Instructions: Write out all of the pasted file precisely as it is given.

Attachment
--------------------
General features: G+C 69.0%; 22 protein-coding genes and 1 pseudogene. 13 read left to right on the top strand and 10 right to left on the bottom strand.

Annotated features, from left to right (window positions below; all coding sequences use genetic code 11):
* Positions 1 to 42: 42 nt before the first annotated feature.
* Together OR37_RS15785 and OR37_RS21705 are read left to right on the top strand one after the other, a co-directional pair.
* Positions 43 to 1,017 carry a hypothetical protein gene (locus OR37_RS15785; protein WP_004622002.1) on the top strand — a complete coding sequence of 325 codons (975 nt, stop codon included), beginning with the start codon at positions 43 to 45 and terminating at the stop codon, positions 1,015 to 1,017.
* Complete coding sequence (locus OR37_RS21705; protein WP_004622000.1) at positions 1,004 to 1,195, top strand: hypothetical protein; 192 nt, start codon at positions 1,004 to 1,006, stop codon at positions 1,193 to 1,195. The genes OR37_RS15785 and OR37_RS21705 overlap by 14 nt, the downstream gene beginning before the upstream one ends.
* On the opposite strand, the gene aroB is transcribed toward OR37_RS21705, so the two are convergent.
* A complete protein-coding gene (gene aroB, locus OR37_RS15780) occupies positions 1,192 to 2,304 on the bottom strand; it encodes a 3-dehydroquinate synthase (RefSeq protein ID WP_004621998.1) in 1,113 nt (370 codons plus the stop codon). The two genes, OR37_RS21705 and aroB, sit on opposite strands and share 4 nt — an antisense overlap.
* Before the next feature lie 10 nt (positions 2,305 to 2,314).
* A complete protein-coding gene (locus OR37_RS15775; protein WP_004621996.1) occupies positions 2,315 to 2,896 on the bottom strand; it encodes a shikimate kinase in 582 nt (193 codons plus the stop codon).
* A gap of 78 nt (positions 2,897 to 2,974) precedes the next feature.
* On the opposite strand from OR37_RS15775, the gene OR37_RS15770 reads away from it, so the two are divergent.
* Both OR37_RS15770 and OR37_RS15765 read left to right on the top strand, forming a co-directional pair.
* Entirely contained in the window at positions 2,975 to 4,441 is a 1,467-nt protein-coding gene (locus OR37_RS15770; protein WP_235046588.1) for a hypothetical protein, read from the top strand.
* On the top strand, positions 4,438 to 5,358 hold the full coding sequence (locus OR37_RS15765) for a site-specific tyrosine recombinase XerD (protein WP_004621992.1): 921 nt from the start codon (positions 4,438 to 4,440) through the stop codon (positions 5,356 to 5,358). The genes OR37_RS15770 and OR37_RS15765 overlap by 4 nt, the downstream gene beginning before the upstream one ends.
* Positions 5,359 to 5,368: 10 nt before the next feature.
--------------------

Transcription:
General features: G+C 69.0%; 22 protein-coding genes and 1 pseudogene. 13 read left to right on the top strand and 10 right to left on the bottom strand.

Annotated features, from left to right (window positions below; all coding sequences use genetic code 11):
* Positions 1 to 42: 42 nt before the first annotated feature.
* Together OR37_RS15785 and OR37_RS21705 are read left to right on the top strand one after the other, a co-directional pair.
* Positions 43 to 1,017 carry a hypothetical protein gene (locus OR37_RS15785; protein WP_004622002.1) on the top strand — a complete coding sequence of 325 codons (975 nt, stop codon included), beginning with the start codon at positions 43 to 45 and terminating at the stop codon, positions 1,015 to 1,017.
* Complete coding sequence (locus OR37_RS21705; protein WP_004622000.1) at positions 1,004 to 1,195, top strand: hypothetical protein; 192 nt, start codon at positions 1,004 to 1,006, stop codon at positions 1,193 to 1,195. The genes OR37_RS15785 and OR37_RS21705 overlap by 14 nt, the downstream gene beginning before the upstream one ends.
* On the opposite strand, the gene aroB is transcribed toward OR37_RS21705, so the two are convergent.
* A complete protein-coding gene (gene aroB, locus OR37_RS15780) occupies positions 1,192 to 2,304 on the bottom strand; it encodes a 3-dehydroquinate synthase (RefSeq protein ID WP_004621998.1) in 1,113 nt (370 codons plus the stop codon). The two genes, OR37_RS21705 and aroB, sit on opposite strands and share 4 nt — an antisense overlap.
* Before the next feature lie 10 nt (positions 2,305 to 2,314).
* A complete protein-coding gene (locus OR37_RS15775; protein WP_004621996.1) occupies positions 2,315 to 2,896 on the bottom strand; it encodes a shikimate kinase in 582 nt (193 codons plus the stop codon).
* A gap of 78 nt (positions 2,897 to 2,974) precedes the next feature.
* On the opposite strand from OR37_RS15775, the gene OR37_RS15770 reads away from it, so the two are divergent.
* Both OR37_RS15770 and OR37_RS15765 read left to right on the top strand, forming a co-directional pair.
* Entirely contained in the window at positions 2,975 to 4,441 is a 1,467-nt protein-coding gene (locus OR37_RS15770; protein WP_235046588.1) for a hypothetical protein, read from the top strand.
* On the top strand, positions 4,438 to 5,358 hold the full coding sequence (locus OR37_RS15765) for a site-specific tyrosine recombinase XerD (protein WP_004621992.1): 921 nt from the start codon (positions 4,438 to 4,440) through the stop codon (positions 5,356 to 5,358). The genes OR37_RS15770 and OR37_RS15765 overlap by 4 nt, the downstream gene beginning before the upstream one ends.
* Positions 5,359 to 5,368: 10 nt before the next feature.